Tempranillo is the great red grape of Spain, producing a variety of wine styles in regions around the country. Tempranillo wine typically features medium acidity, medium tannins and dark red color. Young, unoaked versions will be pleasantly fruity, with flavors of red fruits and jam. More complex versions, aged in oak – often American oak – will have vanilla, toast and meaty notes.
In Spain’s famed Rioja region, Tempranillo is blended with Garnacha (Grenache). In Navarra, near the French border, Tempranillo may be mixed with the Bordeaux grapes Cabernet Sauvignon and Merlot, producing complex and robust reds.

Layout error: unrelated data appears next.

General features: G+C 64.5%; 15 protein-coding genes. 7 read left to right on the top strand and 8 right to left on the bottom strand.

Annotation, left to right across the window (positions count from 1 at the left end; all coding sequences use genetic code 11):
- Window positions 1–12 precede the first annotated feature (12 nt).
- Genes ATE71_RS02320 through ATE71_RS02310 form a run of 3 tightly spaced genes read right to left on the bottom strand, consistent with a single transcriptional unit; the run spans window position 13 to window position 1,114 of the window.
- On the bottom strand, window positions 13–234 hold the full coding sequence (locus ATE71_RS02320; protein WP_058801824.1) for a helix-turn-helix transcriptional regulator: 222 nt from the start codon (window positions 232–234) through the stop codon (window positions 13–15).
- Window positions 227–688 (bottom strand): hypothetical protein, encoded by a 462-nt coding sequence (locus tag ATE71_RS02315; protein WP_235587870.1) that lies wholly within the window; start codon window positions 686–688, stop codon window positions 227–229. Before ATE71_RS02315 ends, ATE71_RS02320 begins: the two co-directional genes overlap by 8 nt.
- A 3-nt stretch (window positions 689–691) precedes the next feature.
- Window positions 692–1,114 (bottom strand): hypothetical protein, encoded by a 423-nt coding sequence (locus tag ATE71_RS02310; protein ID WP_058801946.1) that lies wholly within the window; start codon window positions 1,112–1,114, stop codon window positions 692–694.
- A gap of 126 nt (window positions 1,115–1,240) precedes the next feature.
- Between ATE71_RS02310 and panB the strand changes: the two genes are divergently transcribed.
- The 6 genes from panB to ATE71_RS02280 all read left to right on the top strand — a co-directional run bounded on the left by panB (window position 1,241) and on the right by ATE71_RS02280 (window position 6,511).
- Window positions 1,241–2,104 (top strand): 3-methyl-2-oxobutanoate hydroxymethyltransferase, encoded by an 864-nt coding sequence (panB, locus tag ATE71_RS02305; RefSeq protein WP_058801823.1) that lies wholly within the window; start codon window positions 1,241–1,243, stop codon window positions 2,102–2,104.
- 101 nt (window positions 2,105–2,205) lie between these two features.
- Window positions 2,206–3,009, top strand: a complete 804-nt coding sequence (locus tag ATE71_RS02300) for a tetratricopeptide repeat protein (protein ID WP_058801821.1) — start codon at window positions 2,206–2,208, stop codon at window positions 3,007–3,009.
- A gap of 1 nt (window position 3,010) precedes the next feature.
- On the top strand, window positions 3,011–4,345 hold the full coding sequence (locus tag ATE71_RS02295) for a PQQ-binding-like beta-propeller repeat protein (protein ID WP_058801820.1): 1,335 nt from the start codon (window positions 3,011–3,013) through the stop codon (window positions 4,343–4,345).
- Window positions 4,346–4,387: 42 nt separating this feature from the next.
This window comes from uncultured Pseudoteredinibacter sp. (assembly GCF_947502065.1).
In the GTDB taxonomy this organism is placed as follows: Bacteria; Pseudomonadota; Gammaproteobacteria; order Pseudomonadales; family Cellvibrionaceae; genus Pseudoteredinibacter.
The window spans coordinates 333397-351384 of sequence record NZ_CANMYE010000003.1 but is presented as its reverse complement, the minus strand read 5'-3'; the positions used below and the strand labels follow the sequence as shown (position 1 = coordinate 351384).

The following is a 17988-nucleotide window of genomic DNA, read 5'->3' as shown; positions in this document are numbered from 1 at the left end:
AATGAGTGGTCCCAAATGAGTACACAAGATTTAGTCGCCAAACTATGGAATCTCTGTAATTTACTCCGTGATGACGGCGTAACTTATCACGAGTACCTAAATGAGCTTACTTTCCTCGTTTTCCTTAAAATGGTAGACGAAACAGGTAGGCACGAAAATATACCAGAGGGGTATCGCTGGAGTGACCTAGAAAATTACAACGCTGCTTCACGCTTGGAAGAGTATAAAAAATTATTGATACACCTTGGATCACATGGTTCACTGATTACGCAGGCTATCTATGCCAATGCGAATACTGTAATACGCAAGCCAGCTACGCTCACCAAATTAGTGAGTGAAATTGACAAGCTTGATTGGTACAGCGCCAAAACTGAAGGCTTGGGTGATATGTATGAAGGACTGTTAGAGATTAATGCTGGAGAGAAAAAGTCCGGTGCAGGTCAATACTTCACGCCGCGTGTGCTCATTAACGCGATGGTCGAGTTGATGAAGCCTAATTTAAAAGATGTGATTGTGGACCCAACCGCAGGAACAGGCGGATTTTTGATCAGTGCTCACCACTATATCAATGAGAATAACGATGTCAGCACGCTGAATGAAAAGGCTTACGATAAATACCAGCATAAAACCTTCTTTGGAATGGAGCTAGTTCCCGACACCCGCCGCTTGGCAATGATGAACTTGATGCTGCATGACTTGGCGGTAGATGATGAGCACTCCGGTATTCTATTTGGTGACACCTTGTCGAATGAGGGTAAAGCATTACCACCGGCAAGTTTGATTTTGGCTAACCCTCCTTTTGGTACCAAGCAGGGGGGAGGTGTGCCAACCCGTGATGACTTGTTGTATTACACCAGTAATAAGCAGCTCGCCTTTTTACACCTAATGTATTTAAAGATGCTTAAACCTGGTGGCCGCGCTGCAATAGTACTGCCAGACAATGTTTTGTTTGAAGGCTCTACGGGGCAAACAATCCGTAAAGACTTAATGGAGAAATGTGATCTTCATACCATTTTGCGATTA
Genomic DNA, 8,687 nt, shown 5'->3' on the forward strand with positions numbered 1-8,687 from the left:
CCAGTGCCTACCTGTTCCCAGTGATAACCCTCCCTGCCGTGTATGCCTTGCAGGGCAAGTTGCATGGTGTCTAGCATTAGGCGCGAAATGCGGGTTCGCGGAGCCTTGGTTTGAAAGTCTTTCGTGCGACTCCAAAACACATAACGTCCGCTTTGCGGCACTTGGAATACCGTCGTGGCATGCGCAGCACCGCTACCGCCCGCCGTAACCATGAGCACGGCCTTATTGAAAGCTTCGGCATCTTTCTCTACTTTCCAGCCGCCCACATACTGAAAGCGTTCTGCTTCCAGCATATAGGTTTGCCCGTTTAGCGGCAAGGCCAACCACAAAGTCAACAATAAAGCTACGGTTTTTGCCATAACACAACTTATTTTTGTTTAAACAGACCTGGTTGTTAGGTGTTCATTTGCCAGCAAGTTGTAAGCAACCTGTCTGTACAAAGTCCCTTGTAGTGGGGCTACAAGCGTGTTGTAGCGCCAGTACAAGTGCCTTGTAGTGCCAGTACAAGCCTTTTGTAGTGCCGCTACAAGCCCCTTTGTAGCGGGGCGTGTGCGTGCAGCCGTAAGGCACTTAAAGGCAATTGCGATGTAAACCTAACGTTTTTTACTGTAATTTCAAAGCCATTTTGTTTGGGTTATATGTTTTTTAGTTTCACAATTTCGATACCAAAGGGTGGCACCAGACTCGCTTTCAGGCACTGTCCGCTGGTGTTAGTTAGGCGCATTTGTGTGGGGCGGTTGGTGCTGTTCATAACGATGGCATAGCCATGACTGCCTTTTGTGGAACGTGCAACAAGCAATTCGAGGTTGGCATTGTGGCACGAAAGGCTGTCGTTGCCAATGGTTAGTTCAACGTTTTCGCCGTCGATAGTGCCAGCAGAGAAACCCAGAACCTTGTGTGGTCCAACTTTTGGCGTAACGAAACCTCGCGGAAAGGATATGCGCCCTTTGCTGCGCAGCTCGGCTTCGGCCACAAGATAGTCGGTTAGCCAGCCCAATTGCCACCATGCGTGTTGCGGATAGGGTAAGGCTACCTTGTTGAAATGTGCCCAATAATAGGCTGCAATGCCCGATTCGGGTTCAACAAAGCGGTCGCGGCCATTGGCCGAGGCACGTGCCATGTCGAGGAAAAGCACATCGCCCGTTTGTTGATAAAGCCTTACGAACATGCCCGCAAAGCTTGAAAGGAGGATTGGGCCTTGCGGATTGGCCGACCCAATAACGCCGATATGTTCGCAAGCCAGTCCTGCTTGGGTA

Tempranillo may go by one of its various local names: Abundante, Cencibel, Tinto de Madrid, Tinta del País, Tinta de Toro, Tinto Fino and Ull de Llebre are all synonyms for the Tempranillo grape.
Braised beef, game birds, lamb, roast chicken and turkey, root vegetables